Part of that continuous development is the Subsea Monitoring, Analysis and Reporting Technology or SMART unit. A new development from Sonardyne, the unit builds on the 6G instrument platform but adds a new layer of data processing to enable more intelligent subsea systems. SMART is a flexible platform which can be outfitted with a wide range of internal sensors including pressure, temperature, inclinometers and accelerometers, to name just a few. It is also capable of interfacing to external sensors (digital and analogue) such as chemical sniffers, strain gauges and Doppler current profilers.
Where SMART is different is that the functionality doesn’t stop at secure logging. With redundant storage of sensor data, information can be processed within the unit to produce summary data from simple statistical averages through frequency domain analysis, to more sophisticated processing using complex algorithms. These can either be created by Sonardyne or provided by customers. The summary data can then be transmitted at regular intervals to a topside system giving the customer near real-time information about the condition of whatever the SMART unit is monitoring.
The value of being able to get regular data updates, rather than waiting for periods of up to a year to get access to data from existing ROV retrievable logging units, can be significant for operators. The ability to reduce the level of conservatism applied to the design of structures, such as risers, through improved knowledge of fatigue life evolution, can result in much greater savings than the cost of the SMART units.
Other applications for SMART include pipeline commissioning and monitoring and, with its inherent flexibility, we’re still finding new places where SMART can help both existing and new customers.
“Subsea Monitoring, Analysis and Reporting Transponder – or SMART – is a new development from Sonardyne. The unit builds on the 6G instrument platform, but adds a new layer of data processing to enable more intelligent subsea systems.”
5 Automatic Integrity Monitoring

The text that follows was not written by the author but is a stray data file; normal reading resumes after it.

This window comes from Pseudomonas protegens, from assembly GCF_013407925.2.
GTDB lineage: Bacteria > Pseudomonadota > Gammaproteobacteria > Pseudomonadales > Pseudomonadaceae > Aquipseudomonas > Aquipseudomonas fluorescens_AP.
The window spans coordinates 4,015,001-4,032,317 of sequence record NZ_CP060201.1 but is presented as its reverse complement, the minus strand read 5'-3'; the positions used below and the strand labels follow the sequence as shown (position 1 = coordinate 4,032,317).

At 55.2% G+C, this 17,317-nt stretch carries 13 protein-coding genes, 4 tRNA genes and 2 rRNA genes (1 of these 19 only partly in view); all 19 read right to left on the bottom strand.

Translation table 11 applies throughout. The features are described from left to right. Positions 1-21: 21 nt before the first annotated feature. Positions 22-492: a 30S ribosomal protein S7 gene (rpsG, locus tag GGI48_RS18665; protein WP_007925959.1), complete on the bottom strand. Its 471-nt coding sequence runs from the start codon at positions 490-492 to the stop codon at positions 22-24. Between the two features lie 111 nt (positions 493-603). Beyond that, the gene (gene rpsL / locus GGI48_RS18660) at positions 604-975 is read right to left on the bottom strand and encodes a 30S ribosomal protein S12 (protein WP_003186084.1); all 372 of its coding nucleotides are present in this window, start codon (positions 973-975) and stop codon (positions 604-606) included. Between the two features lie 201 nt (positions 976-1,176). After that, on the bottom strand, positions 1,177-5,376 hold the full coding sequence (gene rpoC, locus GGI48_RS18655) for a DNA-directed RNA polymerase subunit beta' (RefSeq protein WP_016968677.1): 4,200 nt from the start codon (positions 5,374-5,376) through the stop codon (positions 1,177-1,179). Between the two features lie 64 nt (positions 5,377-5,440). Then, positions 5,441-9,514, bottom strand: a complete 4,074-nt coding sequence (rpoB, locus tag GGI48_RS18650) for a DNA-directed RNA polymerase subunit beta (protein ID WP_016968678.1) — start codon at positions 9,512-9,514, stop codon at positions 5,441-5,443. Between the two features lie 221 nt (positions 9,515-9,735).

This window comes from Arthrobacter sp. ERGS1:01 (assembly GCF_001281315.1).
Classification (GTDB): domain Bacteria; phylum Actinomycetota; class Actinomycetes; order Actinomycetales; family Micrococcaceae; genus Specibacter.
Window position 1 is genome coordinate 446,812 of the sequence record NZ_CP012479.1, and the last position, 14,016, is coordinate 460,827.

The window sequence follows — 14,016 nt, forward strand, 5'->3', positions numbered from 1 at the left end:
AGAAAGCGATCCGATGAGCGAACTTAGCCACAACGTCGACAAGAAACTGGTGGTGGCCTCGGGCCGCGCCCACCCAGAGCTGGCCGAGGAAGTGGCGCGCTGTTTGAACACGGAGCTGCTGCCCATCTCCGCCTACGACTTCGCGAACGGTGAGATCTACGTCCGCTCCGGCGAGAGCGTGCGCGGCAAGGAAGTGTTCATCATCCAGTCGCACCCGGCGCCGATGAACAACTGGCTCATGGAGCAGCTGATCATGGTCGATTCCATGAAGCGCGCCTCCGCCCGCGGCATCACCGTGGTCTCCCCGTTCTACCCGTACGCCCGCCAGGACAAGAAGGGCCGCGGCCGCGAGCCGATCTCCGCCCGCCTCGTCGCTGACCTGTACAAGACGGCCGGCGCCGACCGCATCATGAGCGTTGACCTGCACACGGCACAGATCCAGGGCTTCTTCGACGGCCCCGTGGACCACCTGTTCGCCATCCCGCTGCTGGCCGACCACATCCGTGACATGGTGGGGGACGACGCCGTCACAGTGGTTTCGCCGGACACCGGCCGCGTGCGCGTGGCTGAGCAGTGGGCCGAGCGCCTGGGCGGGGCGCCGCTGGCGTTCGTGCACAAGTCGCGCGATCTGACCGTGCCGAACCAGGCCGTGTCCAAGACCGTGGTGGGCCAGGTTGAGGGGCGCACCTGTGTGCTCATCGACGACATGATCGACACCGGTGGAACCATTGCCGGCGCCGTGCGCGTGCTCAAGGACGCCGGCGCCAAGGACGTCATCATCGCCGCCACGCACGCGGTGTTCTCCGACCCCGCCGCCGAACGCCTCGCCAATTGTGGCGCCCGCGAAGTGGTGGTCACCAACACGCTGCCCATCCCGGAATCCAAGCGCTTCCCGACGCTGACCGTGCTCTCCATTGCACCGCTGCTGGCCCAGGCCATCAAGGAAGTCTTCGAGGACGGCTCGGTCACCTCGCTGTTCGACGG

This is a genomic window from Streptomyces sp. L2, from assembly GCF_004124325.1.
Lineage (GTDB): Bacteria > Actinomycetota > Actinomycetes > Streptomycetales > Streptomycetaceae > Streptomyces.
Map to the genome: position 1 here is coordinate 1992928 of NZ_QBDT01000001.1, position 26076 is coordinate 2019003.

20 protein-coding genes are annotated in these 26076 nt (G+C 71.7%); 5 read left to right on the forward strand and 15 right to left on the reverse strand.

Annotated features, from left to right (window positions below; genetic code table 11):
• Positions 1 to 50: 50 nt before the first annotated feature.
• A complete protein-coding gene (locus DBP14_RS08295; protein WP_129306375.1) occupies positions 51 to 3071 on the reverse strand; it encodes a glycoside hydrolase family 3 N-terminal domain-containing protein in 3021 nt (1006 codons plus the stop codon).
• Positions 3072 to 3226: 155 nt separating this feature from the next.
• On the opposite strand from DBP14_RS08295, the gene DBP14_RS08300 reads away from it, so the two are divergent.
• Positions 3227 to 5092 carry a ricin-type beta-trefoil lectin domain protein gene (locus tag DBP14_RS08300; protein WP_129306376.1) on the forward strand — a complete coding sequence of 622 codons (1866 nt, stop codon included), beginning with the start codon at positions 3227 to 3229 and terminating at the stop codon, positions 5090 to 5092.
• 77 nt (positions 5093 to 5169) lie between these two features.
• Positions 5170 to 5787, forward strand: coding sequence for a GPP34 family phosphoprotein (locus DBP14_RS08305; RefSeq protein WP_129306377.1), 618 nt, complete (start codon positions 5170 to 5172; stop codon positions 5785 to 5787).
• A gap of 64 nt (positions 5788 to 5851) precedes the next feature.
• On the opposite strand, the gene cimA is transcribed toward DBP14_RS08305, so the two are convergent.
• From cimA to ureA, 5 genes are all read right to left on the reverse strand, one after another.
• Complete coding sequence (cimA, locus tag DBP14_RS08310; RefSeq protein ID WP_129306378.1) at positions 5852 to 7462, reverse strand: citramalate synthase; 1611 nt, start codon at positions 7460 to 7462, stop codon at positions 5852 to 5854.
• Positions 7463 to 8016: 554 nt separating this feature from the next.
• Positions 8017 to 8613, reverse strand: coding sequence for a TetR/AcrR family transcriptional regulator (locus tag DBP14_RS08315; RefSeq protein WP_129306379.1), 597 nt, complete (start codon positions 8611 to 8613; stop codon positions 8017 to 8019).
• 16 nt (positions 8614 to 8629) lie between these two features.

Although all care is taken to ensure that subsea oil and gas structures and assets are protected and sealed against the dangers of hydrocarbon breaches, there still exists the danger of environmental damage occurring as a result of these. That’s why early detection of small integrity breaches is vital. It prevents leaks from increasing in size and severity and allows companies to quickly take action to contain the spill, before it becomes an environmentally threatening and costly disaster.
The Sentry IMS continuously monitors for hydrocarbons around subsea oil and gas assets in more than one billion cubic feet of seawater, with 360° of coverage from a single mounted sensor location. The system is very sensitive and is capable of detecting multiphase breaches below 1 barrel per day at ranges in excess of 500 metres in deep water. All of which can be achieved without the need for skilled sonar operators to constantly monitor the system.
Sonardyne Sentry IMS functions as an active sonar by projecting a short duration, high bandwidth ultrasonic pulse into the water and listening for echoes from any objects such as subsea structures, ROVs or hydrocarbons. The advanced software in Sentry IMS is then capable of differentiating and localising a potential breach from all the other sonar targets. When such a breach is detected, Sentry IMS then automatically produces an audible and visible alarm. Data on the size and position are shown on a display and can also be exported to other monitoring or control systems via an Ethernet link.
Looking to the future
Although we’ve been extracting oil and gas offshore since the ‘70s, for much of that time we’ve had very little information about the condition and performance of the subsea equipment and structures that are part of that process. The developments that Sonardyne has been part of in the last few years, have made accessing this information a more realistic and affordable option. However, there is still a long way to go.
If we compare the oil and gas sector to comparative capital intensive industries – power generation and aerospace spring to mind – we are still playing ‘catch-up’. The latest generation of aero engines have up to 5,000 monitoring points, with data from the worldwide fleet all being analysed 24/7 by the manufacturers. With the advent of high data rate technologies such as BlueComm, and the ability to analyse data in-situ through tools such as SMART, we at Sonardyne are working with our customers to close that gap.
The potential benefits are great; longer equipment life, higher production rates and reduced intervention costs, all of which contribute to the bottom line. Monitoring makes sense, subsea, as much as it does in the sky!